The Allen County Multi-Agency Team has been awarded a $125,000 Drug-Free Communities (DFC) grant.
The federal grant, a project of the White House Drug Policy office, recognizes locally based coalitions that aim to reduce the problems of youth substance abuse.
There was time only for an abbreviated burst of applause Tuesday afternoon when ACMAT co-chair Angela Murphy announced the good news to her colleagues during the coalition’s regularly scheduled meeting at Pizza Hut.
“We are excited, and we’re grateful,” said Murphy. “But now the celebration is out the window; it’s boots on the ground time. We’ve got a lot of work to do.”
According to Brenda Salvati, a program director at Preferred Family Healthcare — the agency charged with facilitating the grant project on behalf of Allen County — ACMAT’s first order of business, in light of the increased funding, is to hire new staff.
“This is primarily a staff-driven grant,” explained Salvati. “You need somebody to make it happen.”
PFH and ACMAT are looking to hire one full-time employee responsible for collaborating with civic leaders in the area on the planning and implementation of strategies designed to curb alcohol, tobacco and other drug use in the community.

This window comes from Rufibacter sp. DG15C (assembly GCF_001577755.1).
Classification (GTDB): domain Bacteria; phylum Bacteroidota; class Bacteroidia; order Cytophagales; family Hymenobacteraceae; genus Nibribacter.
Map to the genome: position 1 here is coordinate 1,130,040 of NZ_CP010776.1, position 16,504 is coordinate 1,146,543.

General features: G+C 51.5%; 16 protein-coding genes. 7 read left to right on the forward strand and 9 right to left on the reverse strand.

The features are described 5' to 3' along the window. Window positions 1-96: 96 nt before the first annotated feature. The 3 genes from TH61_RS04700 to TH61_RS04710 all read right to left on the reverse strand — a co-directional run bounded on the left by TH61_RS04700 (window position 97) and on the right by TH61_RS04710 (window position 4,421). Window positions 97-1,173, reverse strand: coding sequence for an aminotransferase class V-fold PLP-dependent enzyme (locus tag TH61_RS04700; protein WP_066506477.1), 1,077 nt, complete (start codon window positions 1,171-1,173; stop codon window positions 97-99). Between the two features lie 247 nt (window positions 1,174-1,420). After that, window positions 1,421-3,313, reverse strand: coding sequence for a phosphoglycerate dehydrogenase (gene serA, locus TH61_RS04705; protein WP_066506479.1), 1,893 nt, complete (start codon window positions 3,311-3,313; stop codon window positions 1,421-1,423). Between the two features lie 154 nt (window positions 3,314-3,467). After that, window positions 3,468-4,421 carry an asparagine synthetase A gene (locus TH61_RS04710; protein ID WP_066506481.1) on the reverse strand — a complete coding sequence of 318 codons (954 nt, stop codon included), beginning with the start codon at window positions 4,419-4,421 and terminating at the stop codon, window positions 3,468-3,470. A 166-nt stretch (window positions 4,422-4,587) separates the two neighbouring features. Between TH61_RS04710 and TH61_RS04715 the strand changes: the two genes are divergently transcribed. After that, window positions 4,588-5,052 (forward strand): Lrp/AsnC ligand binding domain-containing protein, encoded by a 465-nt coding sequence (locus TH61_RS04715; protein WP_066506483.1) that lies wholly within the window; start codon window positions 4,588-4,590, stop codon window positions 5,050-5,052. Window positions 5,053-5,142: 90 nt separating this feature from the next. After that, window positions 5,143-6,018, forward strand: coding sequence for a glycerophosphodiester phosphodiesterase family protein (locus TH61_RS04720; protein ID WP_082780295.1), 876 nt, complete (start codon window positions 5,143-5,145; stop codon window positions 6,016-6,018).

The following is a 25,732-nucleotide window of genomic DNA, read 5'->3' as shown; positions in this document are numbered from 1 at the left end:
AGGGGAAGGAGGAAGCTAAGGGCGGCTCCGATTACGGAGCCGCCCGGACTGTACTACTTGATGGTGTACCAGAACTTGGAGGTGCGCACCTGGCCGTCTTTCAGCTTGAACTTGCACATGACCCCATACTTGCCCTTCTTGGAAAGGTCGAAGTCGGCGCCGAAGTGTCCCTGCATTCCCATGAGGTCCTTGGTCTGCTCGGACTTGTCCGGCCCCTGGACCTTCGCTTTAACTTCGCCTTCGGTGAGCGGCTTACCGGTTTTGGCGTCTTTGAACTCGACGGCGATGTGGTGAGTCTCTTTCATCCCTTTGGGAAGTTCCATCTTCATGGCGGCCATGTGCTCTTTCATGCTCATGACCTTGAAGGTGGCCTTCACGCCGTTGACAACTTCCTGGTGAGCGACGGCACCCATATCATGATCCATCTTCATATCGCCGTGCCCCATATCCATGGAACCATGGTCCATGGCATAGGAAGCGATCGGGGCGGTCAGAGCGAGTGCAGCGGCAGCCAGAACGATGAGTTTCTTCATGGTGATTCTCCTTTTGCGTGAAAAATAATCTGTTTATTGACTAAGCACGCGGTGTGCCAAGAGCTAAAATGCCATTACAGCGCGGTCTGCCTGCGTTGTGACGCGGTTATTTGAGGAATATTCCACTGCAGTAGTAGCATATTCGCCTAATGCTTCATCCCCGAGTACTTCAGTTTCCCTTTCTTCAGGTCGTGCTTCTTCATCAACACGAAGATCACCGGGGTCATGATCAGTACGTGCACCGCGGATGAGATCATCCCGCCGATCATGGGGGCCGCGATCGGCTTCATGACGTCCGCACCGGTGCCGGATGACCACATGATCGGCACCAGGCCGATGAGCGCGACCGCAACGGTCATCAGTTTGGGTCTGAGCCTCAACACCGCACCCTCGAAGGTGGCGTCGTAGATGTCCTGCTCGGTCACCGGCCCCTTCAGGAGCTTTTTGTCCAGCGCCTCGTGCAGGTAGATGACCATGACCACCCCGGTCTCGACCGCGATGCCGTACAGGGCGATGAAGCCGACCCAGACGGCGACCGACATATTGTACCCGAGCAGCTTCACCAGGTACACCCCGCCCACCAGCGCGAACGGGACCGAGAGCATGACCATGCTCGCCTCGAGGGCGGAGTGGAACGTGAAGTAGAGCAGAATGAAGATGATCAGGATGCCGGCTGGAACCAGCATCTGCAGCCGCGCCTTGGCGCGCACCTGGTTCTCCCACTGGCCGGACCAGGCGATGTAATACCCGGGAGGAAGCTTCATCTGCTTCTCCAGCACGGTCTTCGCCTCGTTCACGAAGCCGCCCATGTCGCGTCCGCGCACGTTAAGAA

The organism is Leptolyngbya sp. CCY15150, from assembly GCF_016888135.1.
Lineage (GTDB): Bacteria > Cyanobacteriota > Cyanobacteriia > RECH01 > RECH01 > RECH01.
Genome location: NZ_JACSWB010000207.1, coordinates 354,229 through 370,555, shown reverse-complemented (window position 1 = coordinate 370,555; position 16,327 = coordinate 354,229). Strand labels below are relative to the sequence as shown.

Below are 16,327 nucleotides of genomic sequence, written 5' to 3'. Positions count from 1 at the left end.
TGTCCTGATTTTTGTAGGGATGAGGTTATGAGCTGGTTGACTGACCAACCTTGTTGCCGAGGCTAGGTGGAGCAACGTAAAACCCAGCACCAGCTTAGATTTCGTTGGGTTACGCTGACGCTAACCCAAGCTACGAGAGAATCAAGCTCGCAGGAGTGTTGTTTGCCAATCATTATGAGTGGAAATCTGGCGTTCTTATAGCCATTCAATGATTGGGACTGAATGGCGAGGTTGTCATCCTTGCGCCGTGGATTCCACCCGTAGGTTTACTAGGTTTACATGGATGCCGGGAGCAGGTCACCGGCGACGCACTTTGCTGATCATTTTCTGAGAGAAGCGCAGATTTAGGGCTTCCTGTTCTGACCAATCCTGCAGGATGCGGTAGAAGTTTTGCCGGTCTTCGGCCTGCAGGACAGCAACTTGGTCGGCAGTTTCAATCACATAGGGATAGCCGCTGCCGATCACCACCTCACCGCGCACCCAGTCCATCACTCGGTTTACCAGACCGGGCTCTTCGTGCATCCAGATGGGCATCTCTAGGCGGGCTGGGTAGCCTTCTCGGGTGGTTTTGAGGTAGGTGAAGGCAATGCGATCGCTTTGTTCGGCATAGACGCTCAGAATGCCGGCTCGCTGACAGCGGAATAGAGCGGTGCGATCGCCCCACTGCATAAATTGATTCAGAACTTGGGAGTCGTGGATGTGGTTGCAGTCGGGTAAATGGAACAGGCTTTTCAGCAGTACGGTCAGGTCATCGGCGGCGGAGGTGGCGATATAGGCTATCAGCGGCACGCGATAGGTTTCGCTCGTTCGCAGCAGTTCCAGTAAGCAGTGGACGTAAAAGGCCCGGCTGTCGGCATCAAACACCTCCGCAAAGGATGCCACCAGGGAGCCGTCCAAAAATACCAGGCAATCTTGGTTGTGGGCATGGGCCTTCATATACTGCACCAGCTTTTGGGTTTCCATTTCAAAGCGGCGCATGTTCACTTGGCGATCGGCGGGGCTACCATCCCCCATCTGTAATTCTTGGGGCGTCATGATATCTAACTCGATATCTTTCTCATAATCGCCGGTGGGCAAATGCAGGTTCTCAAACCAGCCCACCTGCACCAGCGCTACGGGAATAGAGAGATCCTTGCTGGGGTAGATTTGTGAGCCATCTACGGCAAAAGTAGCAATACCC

A primary goal of the newly emboldened coalition is to work hand in glove with area schools to arrive at their shared goal of a sober student body. To this end, PFH-ACMAT will also be hiring a part-time employee, who will work from within the school system, meeting with the target demographic on a regular basis.
Information about both positions can be found at www.pfh.org/careers/.
More than a year ago, ACMAT created an organizational subgroup — the Allen County Substance Abuse Task Force — devoted to shrinking the problem of underage drinking in the county. While that group will continue to pursue its goals, the DFC grant allows ACMAT, armed with newly hired personnel, to address a wider range of substance abuse dangers, including the menu of illicit drugs, prescription drugs, marijuana, tobacco, as well as alcohol.
“Our goal is to make Allen County a safe and healthy environment for our youth,” explained Murphy. “Prevention is a powerful tool to counteract drug use in our community, and we will use this funding to help youth in Allen County make healthy choices about substance use.”
Reflecting on the positive effects finally having a dedicated full-time staffer will have on the coalition, and on the county, the group’s co-chair, Jaime Westervelt, summarized the group’s new mood: “I’m excited. We’ve all spent a lot of volunteer time coming here. But the person that we hire — this is their job, 40 hours a week. We’ll have somebody out there working in the community. We won’t hear, ‘Who’s ACMAT?’ anymore. They will know.”